Flashcards in Physiology - Exam 1, Deck #3 Deck (107):
How is blood maintained?
-Its composition and volume are maintained within narrow limits by homeostatic mechanisms = CONSTANT;
-Despite additions/losses of water and metabolic/nonmetabolic substances
What is Blood Volume?
-The sum of the volume of cells and plasma in the circulatory system;
-Ordinarily plasma volume and blood volume are determined separately
What is the equation for determining Plasma Volume?
-FICK equation = [C1 x V1 = C2 x V2];
1. Dye dilution technique –TR-1824, Evans Blue Dye;
2. Radioisotope dilution technique- RI138SA
What is the process for using Evan’s Blue Dye/Radioisotope for PV?
1. Injected concentrated dye into the circulatory system;
2. Allow enough time for it to mix thoroughly and sample it;
3. Determine concentration of the dye and determined the dilution factor;
4. PV is determined by the FICK equation
What is the composition of Blood when centrifuged?
1. Plasma on top;
2. Buffy coat between = Platelets and WBC
3. Formed elements on the bottom = RBCs
What is the Cell Volume by % Hematocrit?
*Cellular portion of the blood;
How is Blood Volume determined?
BV = [(PVx100)/100-H] x 100;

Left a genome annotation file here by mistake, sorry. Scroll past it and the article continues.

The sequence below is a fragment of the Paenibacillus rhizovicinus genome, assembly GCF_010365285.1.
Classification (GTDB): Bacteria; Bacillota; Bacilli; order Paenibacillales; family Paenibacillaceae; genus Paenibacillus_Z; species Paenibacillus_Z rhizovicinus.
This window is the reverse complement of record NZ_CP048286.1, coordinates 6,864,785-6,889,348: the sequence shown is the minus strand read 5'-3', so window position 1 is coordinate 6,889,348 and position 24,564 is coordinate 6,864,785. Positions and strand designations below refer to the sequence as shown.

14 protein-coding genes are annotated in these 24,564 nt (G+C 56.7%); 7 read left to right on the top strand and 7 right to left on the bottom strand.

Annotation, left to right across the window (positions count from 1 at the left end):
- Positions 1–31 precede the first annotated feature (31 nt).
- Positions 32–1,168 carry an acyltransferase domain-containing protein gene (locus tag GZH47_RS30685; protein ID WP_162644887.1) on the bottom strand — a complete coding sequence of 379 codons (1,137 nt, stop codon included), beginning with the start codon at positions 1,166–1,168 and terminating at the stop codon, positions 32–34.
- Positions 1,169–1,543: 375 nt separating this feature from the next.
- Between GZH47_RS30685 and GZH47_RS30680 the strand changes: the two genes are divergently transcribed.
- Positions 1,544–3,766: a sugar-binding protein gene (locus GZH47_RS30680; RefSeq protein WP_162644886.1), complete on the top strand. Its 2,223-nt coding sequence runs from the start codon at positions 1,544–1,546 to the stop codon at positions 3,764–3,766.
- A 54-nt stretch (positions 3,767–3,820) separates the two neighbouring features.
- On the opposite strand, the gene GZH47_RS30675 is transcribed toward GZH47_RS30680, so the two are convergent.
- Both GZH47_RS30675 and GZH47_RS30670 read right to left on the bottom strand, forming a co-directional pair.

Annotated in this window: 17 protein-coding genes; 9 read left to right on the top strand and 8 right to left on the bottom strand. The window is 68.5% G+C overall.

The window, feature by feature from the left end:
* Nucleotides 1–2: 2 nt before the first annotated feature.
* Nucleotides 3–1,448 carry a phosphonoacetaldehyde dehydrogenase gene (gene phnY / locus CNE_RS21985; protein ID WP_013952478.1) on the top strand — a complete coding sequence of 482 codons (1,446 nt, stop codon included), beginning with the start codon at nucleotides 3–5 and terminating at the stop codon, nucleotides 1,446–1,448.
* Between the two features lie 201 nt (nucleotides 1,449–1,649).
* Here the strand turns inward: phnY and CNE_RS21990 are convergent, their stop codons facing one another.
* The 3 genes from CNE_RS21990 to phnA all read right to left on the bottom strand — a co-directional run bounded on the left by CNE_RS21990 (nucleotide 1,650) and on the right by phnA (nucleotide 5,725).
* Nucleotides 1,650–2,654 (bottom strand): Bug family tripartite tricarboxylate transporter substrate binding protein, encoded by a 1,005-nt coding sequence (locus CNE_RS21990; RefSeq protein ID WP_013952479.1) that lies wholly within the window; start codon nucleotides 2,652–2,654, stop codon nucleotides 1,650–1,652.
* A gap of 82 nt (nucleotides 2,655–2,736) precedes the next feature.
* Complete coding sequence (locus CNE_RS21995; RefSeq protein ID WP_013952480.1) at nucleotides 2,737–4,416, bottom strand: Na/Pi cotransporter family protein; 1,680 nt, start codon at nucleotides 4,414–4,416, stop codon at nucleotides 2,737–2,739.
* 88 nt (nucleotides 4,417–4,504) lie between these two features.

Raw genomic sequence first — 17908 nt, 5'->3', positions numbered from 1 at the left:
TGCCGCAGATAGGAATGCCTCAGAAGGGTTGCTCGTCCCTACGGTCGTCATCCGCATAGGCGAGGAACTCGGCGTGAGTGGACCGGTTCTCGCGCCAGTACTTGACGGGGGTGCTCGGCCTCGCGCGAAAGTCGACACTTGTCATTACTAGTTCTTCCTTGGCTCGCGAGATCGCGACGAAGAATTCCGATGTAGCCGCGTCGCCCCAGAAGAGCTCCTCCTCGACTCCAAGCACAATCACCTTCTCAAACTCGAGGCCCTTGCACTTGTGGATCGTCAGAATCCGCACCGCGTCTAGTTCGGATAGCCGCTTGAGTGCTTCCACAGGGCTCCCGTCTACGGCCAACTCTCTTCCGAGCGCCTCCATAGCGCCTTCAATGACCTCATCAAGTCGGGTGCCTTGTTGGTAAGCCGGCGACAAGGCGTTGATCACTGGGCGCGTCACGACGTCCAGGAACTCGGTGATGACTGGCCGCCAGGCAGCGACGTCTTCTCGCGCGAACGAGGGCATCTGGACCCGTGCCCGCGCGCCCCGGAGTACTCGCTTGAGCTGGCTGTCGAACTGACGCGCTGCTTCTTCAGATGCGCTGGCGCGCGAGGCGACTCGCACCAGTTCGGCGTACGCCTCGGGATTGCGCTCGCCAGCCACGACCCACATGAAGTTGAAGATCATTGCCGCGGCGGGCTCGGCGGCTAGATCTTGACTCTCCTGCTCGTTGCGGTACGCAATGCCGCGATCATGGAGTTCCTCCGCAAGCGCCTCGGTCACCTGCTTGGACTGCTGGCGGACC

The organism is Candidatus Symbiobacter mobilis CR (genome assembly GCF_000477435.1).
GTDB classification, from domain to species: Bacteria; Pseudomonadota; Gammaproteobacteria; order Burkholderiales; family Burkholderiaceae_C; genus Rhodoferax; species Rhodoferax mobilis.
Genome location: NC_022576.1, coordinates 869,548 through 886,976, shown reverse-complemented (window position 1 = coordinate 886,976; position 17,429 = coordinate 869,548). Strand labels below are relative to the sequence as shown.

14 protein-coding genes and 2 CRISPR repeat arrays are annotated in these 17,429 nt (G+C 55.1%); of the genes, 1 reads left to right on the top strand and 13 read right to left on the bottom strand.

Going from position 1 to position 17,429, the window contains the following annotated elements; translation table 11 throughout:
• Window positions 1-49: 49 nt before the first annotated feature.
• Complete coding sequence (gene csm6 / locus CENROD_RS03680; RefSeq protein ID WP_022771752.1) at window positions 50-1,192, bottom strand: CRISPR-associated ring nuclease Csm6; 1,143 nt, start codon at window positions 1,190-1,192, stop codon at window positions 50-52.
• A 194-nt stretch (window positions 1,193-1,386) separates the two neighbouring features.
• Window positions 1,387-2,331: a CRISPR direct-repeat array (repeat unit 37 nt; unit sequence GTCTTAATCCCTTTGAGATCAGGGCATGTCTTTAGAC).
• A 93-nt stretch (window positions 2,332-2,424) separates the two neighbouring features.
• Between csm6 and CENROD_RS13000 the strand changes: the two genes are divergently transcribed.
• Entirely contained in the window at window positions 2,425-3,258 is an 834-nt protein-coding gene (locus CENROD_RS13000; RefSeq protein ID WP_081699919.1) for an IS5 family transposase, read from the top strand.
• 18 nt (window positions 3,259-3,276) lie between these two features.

-Avg blood volume = 5.5 liters = 9-10 pints
What are the factors that vary blood volume?
7. Body Position
8. Degree of Recent Exercise
What is the composition of Blood Plasma (Fluid blood)?
**Plasma = 55% of blood volume
1. H2O = 92%
2. Solids = 8%
-Ions =Na+, Ca++, K+, Mg++, Cl-, HCO3-, PO4--- ,SO4—
-Proteins = 6-8grams / 100 mls of blood = serum albumin, serum globulin, fibrinogen
What happens when Plasma is resolved?
-Can be resolved into SERUM and the FIBRIN CLOT
1. Albumin = 55% of total plasma proteins – COP
2. Globulins = 44.8% of total plasma proteins
-Gamma = Immunoglobulin – circulating antibodies which play a role in the immune response
3. Fibrinogen = 0.2% - substrate which will be converted into the blood clot
Where are the Plasma proteins made?
-Globulins (except immunoglobulins), albumin, and fibrinogen – synthesized in the liver;